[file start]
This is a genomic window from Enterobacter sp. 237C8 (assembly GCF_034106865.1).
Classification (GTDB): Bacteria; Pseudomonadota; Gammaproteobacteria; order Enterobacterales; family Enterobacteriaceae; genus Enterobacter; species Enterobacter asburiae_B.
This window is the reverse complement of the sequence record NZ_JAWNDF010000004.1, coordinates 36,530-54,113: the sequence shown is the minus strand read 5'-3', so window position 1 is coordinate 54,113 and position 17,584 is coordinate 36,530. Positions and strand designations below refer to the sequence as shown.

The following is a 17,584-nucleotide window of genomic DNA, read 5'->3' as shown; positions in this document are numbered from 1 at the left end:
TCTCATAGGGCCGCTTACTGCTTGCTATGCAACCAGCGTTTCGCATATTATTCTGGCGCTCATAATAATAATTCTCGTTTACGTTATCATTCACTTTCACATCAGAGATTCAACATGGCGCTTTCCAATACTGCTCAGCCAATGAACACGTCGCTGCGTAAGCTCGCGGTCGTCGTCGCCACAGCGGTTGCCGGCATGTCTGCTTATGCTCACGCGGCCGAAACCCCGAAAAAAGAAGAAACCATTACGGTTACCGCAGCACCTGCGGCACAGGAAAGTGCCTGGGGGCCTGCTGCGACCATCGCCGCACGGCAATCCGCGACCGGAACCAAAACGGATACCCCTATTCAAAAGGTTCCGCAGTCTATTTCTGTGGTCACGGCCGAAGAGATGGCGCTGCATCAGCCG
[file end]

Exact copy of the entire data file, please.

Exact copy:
This is a genomic window from Enterobacter sp. 237C8 (assembly GCF_034106865.1).
Classification (GTDB): Bacteria; Pseudomonadota; Gammaproteobacteria; order Enterobacterales; family Enterobacteriaceae; genus Enterobacter; species Enterobacter asburiae_B.
This window is the reverse complement of the sequence record NZ_JAWNDF010000004.1, coordinates 36,530-54,113: the sequence shown is the minus strand read 5'-3', so window position 1 is coordinate 54,113 and position 17,584 is coordinate 36,530. Positions and strand designations below refer to the sequence as shown.

The following is a 17,584-nucleotide window of genomic DNA, read 5'->3' as shown; positions in this document are numbered from 1 at the left end:
TCTCATAGGGCCGCTTACTGCTTGCTATGCAACCAGCGTTTCGCATATTATTCTGGCGCTCATAATAATAATTCTCGTTTACGTTATCATTCACTTTCACATCAGAGATTCAACATGGCGCTTTCCAATACTGCTCAGCCAATGAACACGTCGCTGCGTAAGCTCGCGGTCGTCGTCGCCACAGCGGTTGCCGGCATGTCTGCTTATGCTCACGCGGCCGAAACCCCGAAAAAAGAAGAAACCATTACGGTTACCGCAGCACCTGCGGCACAGGAAAGTGCCTGGGGGCCTGCTGCGACCATCGCCGCACGGCAATCCGCGACCGGAACCAAAACGGATACCCCTATTCAAAAGGTTCCGCAGTCTATTTCTGTGGTCACGGCCGAAGAGATGGCGCTGCATCAGCCG